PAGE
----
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Journalists detained for taking photographs outside U.S. Capitol

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    News Media Update         WASHINGTON, D.C.         Newsgathering    

Journalists detained for taking photographs outside U.S. Capitol

  • An editor and intern were detained by U.S. Capitol Police after taking photographs of security checkpoints around Capitol, and the intern’s camera and notebook were confiscated.

Aug. 9, 2004 — A journalism intern and the editor of a biweekly newspaper in Washington, D.C., were detained by U.S. Capitol Police Friday afternoon for taking photographs of roadblocks set up last week in response to an increase in the nation’s terror alert.

Kathryn Sinzinger, editor and publisher of The Common Denominator , and American University junior-to-be Michael Hoffman, a summer intern at the newspaper, were each detained after being spotted taking pictures outside the U.S. Capitol. Officers confiscated Hoffman’s disposable camera and notebook, despite informing officers he was a working journalist, according to Sinzinger.

“I don’t know what criteria they’re using” to stop people, Sinzinger said. “He was treated like he was a terrorist.”

Hoffman, who was not carrying a press credential, was ordered to show his driver’s license. After nearly an hour, officers returned his notebook but kept the camera. The negatives and one set of prints were returned to the Denominator ‘s office later that day. However, Capitol Police kept a second set of prints.

According to Sgt. Contricia Sellers-Ford, a spokesperson for the U.S. Capitol Police, the second set of prints were returned to the Denominator on Saturday, after the photographs were deemed not to pose any “security threat.”

Sinzinger was also detained on Friday, in a separate incident, after taking photographs of a security checkpoint outside the Capitol. She said she was in the area on business, and decided to take her own pictures of the roadblocks. She was held for 15 minutes and asked to show her driver’s license and press credentials. Sinzinger said her camera was never confiscated.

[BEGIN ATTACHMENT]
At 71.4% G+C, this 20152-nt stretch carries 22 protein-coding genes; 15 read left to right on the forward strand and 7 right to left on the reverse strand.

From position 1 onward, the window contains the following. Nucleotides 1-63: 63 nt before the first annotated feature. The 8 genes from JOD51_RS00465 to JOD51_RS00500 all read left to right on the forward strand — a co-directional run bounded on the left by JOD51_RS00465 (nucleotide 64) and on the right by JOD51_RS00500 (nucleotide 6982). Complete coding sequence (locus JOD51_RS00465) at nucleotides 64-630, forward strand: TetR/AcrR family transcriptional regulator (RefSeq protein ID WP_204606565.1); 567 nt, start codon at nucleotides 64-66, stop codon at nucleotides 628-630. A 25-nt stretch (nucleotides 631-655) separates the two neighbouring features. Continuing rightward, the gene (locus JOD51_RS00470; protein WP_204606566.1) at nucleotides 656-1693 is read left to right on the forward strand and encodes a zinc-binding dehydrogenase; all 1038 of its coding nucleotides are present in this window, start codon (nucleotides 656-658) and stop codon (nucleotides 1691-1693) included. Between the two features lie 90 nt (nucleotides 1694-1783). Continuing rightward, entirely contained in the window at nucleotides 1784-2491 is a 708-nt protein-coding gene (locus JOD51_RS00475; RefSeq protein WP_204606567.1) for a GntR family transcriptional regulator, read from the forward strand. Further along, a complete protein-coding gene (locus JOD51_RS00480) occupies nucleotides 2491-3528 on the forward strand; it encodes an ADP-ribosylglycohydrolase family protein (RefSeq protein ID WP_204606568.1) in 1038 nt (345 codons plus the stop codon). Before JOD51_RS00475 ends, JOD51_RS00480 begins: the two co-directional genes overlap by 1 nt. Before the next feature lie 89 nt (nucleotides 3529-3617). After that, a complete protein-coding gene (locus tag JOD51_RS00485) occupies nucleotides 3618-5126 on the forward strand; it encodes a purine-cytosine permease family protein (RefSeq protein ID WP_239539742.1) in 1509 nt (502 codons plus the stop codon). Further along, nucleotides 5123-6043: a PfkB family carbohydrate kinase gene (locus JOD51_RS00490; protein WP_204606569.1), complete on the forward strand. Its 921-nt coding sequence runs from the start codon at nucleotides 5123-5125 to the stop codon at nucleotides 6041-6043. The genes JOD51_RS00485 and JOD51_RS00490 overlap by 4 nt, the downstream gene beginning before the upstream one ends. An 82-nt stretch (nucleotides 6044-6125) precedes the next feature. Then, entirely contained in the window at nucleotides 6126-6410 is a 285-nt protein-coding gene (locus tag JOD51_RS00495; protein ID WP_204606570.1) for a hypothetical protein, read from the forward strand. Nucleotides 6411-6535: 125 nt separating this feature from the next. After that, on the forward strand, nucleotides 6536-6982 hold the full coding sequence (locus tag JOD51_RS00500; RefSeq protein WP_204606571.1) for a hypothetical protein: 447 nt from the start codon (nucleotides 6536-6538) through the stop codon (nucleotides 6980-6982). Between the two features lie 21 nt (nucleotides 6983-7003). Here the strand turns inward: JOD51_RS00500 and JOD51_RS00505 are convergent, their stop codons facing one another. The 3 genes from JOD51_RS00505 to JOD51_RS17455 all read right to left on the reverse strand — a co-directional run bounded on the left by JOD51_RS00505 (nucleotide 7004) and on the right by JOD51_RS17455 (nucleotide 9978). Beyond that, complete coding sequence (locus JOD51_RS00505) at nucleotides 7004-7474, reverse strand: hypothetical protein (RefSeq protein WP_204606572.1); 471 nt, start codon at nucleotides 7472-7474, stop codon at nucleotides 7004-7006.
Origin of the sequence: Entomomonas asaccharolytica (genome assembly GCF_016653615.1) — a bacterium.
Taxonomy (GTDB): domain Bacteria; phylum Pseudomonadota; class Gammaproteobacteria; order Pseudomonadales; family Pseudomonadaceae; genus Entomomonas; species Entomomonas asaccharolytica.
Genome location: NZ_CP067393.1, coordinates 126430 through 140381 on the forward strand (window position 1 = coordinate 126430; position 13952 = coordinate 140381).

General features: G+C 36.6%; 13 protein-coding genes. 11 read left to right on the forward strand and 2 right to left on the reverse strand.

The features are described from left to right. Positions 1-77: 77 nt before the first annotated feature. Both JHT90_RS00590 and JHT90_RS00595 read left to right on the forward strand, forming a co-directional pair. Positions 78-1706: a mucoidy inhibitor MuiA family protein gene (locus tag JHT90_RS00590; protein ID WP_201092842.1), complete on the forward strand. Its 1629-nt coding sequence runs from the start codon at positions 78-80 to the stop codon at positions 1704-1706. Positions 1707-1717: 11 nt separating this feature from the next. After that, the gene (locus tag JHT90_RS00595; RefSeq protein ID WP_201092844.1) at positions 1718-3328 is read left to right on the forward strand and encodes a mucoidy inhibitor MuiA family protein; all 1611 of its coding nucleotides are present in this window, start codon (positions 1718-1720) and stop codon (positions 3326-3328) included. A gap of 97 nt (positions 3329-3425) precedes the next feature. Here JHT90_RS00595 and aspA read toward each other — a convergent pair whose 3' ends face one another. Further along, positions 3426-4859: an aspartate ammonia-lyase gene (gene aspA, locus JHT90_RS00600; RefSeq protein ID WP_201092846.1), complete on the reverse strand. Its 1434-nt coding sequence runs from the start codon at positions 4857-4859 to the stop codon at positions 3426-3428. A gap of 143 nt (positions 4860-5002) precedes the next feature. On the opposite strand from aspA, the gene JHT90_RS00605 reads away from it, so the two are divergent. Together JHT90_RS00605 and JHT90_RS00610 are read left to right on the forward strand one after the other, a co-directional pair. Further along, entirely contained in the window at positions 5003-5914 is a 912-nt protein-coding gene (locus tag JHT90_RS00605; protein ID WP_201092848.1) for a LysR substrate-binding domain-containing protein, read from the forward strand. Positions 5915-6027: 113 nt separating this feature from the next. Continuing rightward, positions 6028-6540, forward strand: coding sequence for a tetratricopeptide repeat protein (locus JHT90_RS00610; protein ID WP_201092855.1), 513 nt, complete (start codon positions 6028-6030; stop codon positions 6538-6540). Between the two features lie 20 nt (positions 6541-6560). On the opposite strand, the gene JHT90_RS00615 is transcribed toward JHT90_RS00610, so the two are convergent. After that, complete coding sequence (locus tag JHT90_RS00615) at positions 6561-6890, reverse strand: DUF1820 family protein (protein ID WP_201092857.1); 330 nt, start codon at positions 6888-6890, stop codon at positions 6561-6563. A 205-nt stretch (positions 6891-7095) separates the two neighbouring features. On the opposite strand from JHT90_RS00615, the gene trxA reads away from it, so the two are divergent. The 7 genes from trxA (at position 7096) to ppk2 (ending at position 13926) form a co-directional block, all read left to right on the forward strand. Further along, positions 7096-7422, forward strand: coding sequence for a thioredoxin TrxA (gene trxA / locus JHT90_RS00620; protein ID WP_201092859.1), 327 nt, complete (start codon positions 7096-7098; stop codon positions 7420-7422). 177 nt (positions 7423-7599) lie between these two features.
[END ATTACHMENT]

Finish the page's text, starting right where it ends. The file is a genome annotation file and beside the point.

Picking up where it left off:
“I find it sad that we now need walking papers in the United States of America,” she said.

The Denominator is a biweekly newspaper that bills itself as “Washington’s Independent Hometown Newspaper.”

Friday was the final day of Hoffman’s summer internship. He is currently on vacation with his family and cannot be reached for comment, Sinzinger said.

Despite the substantial media attention the incidents have garnered — Congressional Del. Eleanor Holmes Norton (D-D.C.) held a press conference Saturday, calling the officers’ actions “shameful” — Sellers-Ford said neither journalist was detained. They were not required to present identification or answer questions, she said.

“Anyone taking a picture of anti-terrorism measures or security efforts are subject to what we call a ‘contact,’ an informal conversation,” Sellers-Ford said. “We want to know the purpose of taking pictures.”

She said Capitol officers have made “several contacts” as a result of “suspicious activities” since the national threat level was elevated in New York City, northern New Jersey and Washington, D.C., on Aug. 1. None of the “contacts” have led to an arrest, Sellers-Ford said. Everyone has cooperated with officers.

After the terror alert was raised last week, the Capitol Police Department set up 14 vehicle checkpoints and closed an entire street to traffic.

JL


© 2004 The Reporters Committee for Freedom of the Press

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